Two massive earthquakes have struck the mountain kingdom-country of Nepal. The devastation has ravaged the already limited infrastructure of that developing nation.
On April 25 and May 12, 2015 two powerful earthquakes caused widespread destruction and loss of life in Nepal. The UN reports that the death toll has increased to 8,604 people, and 16, 808 people are injured.
UN Office for the Coordination of Humanitarian Affairs, “Nepal: Earthquake 2015 Situation Report No. 16 (as of 18 May 2015)” online: United Nations <un.org.np>.
To date almost half a million homes have been destroyed and over a quarter million are damaged. The UN estimates that 2.8 million are displaced. 3.5 million are in need of food assistance.
Infrastructure, transportation and services have been severely disrupted. Many roads and highways are structurally damaged. The seasonal monsoon rains threaten to overwhelm Nepal’s fragile transportation network and impede aid distribution.Hospital capacity has been overwhelmed.
Schools have been closed since the earthquake and 1,383 schools in 26 districts have been damaged. UN figures estimate that 5,000 schools were destroyed and more than 16,000 schools have been damaged.
UN OSOCC, “Situational Analysis Nepal Earthquake”, (May 5, 2015) online: OSOCC Assessment Cell <reliefweb.int> [OSOCC]. 2015) where an economist who works in the international development sector In Nepal says that highways
See Madhura Karnik, “Nepal’s economy back by more than a decade,” (April 27, 2015) online: Quartz India <qz.com> [Karnik].
“Nepal earthquake: ‘5000 schools destroyed and thousands more damaged’ A World at School (29 April 2015) online: <http://www.aworldatschool.org/news/entry/nepal-earthquake-thousands-of-schools-destroyed-or-damaged-1919>.
Vultures, of the wingless variety, stalk the streets of Nepal. Officials warn that vulnerable women and girls are at risk of being trafficked for sexual exploitation.
Many Nepalese live in Canada as citizens, permanent residents, and some are temporary foreign workers. It is this last group that is under incredible stress. They desperately want to return to Nepal to comfort their parents, wives, husbands, and children. At the same time, they know (and their families know) that the best way that they can help is to continue working here and sending remittances back home to rebuild those homes and provide the necessities of life. A return scenario is unthinkable: even before the earthquakes the unemployment in that country was over 40%.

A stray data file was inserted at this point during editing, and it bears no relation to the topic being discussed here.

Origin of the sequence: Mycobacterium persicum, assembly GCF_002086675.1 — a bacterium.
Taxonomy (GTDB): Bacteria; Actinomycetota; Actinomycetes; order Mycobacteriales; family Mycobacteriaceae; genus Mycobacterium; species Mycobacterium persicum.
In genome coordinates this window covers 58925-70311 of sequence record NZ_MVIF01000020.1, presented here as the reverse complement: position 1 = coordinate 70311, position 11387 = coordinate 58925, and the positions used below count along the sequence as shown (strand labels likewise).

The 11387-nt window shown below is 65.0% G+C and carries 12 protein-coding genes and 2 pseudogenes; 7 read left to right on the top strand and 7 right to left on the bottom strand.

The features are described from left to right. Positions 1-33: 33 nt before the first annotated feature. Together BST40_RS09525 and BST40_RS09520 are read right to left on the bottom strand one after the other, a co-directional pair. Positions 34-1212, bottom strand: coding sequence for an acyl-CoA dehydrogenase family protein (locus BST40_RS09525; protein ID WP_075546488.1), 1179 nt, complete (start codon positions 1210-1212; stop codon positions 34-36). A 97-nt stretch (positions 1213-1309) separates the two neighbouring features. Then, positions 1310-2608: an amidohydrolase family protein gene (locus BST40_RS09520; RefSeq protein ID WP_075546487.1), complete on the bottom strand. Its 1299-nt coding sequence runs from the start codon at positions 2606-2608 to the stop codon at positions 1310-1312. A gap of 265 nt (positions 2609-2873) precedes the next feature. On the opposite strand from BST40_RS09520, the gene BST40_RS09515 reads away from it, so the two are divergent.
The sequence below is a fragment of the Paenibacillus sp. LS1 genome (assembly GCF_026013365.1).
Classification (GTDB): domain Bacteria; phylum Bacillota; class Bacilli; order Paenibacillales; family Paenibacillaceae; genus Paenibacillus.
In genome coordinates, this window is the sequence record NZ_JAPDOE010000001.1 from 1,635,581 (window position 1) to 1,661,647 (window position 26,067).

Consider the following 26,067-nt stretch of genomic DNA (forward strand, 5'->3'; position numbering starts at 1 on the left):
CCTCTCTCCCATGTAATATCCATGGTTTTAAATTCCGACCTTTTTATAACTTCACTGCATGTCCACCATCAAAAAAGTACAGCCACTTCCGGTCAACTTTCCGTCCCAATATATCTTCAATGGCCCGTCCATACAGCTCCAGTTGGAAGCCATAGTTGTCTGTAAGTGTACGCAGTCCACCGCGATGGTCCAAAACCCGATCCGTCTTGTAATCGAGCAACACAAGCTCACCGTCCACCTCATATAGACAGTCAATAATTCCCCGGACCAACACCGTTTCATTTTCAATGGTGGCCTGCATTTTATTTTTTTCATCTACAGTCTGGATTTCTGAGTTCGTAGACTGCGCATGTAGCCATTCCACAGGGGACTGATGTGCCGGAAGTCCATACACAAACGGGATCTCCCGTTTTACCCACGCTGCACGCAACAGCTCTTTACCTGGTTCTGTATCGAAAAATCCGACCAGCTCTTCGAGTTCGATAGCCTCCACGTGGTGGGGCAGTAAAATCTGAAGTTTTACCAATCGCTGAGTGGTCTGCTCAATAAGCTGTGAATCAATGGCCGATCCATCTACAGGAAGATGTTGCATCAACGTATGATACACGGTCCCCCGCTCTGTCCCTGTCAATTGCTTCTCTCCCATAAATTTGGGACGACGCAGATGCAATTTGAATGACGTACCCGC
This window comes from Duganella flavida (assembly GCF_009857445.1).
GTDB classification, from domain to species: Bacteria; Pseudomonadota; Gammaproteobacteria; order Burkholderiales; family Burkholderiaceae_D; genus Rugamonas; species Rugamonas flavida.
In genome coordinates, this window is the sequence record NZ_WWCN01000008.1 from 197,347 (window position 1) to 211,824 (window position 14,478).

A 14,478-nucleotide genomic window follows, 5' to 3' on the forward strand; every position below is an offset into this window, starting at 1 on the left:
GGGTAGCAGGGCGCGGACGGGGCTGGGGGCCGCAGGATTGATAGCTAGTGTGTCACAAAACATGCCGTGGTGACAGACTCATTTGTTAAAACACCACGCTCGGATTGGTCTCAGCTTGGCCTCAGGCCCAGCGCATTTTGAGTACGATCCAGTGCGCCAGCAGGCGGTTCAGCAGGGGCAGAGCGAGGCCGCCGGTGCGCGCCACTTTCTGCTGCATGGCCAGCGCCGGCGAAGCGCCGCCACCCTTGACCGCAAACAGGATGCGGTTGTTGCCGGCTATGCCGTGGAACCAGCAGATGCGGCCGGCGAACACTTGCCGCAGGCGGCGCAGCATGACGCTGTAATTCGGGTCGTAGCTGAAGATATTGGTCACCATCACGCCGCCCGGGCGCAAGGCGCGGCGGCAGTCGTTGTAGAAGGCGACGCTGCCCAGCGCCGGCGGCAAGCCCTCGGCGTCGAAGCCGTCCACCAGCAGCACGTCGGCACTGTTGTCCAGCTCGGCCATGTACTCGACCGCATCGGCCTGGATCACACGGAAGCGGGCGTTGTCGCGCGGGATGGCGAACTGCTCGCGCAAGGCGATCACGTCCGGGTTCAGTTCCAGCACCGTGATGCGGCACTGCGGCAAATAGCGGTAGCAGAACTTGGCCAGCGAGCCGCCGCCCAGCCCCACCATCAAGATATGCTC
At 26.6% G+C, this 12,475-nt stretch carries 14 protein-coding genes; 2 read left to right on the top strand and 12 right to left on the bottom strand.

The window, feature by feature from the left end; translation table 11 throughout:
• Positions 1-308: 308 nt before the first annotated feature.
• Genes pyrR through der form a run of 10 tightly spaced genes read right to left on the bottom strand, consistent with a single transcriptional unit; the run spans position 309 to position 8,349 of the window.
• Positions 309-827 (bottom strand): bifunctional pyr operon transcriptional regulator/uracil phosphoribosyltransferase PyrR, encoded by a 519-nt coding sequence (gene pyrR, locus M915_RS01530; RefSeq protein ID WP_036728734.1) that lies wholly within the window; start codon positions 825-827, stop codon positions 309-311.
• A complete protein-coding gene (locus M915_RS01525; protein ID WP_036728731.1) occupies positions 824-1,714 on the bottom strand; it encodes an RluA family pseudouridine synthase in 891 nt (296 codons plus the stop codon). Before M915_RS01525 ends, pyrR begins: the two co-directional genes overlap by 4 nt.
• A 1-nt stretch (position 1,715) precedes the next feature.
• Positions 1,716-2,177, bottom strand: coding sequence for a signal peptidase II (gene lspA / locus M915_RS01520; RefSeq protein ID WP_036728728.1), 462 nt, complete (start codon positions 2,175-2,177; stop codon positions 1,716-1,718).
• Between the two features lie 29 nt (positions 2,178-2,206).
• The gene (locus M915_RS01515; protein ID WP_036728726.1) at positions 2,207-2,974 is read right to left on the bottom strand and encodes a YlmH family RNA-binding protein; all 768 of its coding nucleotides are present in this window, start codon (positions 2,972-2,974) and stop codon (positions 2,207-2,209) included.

What are these temporary foreign workers to do? The best way to give voice and effect to Canada's humanitarian tradition is to give them (and their families) status in this country. Some may be eligible under an economic class (like the Express Entry, if they are working in a skilled occupation and their employer has a LMIA) or perhaps a provincial nominee program.
What of those Nepalese that are here as low skill temporary foreign workers? There is no ready pathway to permanent residence under an economic class (certainly none federally, and limited routes for certain workers in certain provinces).
One option may be an application under s.25 (a "humanitarian and compassionate" application). Such applications call for the reviewing officer to consider the establishment of a foreign national as well as the hardship in return.
It is clear that it will take years, if not longer, for Nepal to recover.
Michael Messenger, Executive Vice President of World Vision Canada writes:
[L]ife in Nepal is nowhere near returning to normal, and will not be for many years to come. ...
When I met 13-year-old Rambhakta in Bhaktapour a few days ago, he told me he was dreading going back to school. It wasn’t about disliking his teacher, or hoping to avoid fractions. Ram’s afraid to find out which of his friends wouldn’t be returning to school because they died in the earthquake.
Michael Messenger, “Nepal is Years from Recovery, But Full of Hope” Huffington Post (8 May 2015) online: < http://www.huffingtonpost.ca/michael-messenger/nepal-earthquake_b_7241344.html>.
Such applications are to consider the "best interests of a child affected by the decision". This includes foreign born children and children outside of Canada (Palumbo v Canada (Minister of Citizenship & Immigration), 2009 FC 706).
The children of our temporary foreign workers from Nepal are at risk, physically and emotionally. These workers are gainfully employed, have safe housing and have a community and a network of support. These children can go to school here, will adjust easily and will undoubtedly be valued and contributing members of our society in due course.
There is little doubt in my mind that the discretion afforded to our immigration officers under s.25 should be utilized in this circumstance. Even better, it would be remarkable if our government granted a Nepalese temporary foreign worker permanent resident status as an entire class. Any suggestion that this will open the floodgates is specious. There are only a few hundred Nepalese TFWs in Canada.
To those that will object to this simple solution on the grounds of cost, or that these are simply "temporary" and therefore "disposable", it is important to note that we accept almost 300,000 individuals per year as permanent residents. 300 temporary foreign workers is an accounting error when dealing in such numbers.
We have assisted dozens of Nepalese foreign workers these last few weeks and hope the best for them and their families.